The problem is, in the 21st century, the sons and grand daughters of the early 20th century union workers are now reaching management positions in multinational corporations and they find themselves having to fill in as strike breakers, when union workers go out on strike.

My own brother-in-law, a solid, liberal Democrat, worked his way up through the ranks of welders making airplane engines at GE.  The type of welding these guys do is nothing like Rosey the Riveter, but more like a college physics lab.  Once he reached a management level, he was respected and liked by his staff because he knew the job from the bottom up. But when they threatened strike, he knew he would have to stand in and do the jobs of his former mates, or lose all he had worked for. And he had kids in college.

To whom did he owe his greatest fealty: His co workers or his family?

When the nurses at a hospital where I had patients on the wards went out on strike, what was I to do? Cross the picket line and undermine the nurses, or leave my patients unattended in their beds?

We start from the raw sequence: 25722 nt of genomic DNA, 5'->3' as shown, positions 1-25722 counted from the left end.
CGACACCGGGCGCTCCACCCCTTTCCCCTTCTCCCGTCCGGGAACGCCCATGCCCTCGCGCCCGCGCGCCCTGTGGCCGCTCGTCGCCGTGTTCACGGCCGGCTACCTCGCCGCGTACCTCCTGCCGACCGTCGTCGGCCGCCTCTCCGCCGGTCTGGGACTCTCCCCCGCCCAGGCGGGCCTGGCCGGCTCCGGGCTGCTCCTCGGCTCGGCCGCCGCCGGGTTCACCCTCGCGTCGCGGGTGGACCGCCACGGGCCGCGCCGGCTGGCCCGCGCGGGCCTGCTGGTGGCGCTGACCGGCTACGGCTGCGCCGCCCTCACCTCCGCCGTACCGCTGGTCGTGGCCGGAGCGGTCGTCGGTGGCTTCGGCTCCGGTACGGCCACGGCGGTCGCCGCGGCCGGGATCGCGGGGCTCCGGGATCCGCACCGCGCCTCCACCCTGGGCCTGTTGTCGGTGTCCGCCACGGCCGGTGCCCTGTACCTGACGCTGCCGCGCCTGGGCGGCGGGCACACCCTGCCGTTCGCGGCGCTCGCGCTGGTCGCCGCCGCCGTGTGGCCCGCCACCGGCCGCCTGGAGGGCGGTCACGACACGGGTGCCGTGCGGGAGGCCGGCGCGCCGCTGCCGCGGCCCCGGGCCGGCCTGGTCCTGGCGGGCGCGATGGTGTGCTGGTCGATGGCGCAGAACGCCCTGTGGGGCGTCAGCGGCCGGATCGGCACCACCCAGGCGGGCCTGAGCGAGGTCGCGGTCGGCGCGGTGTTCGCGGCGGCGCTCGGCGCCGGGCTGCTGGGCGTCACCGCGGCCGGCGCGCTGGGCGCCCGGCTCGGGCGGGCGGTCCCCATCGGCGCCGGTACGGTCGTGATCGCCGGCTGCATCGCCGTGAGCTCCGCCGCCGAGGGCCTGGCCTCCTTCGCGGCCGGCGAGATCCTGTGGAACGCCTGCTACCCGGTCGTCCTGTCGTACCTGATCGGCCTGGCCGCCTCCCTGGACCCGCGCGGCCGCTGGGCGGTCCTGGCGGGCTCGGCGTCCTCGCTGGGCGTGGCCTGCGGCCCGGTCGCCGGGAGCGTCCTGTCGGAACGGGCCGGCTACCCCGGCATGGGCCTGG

To whom did I owe my greatest allegiance?

These choices are not easy.

The Crime of Being Japanese American

When the Japanese bombed Pearl Harbor, the American government responded by seeing the Japanese-Americans living in California as suspicious, as people of uncertain loyalties.  The American government rounded up American citizens whose only crime was having been born to people who had immigrated from Japan, and threw them into concentration camps.  

Would I have refused to obey the orders to transport those people to the camps if I had been a career Army officer? Would I have become the martyr, done the grand gesture, even though I knew it would not help prevent a single unjust imprisonment?

We are torn because there are good arguments on every side.  

My grandfather would have argued, I risked everything for the workers; you should do the same. But he did not have a mortgage or kids who were in college. His kids went to the almost free City College. But he would have said he still had rent to pay and risked eviction and starvation. He supported a family.  In his case, his co workers had no other choices and no social security or unemployment insurance or re training programs.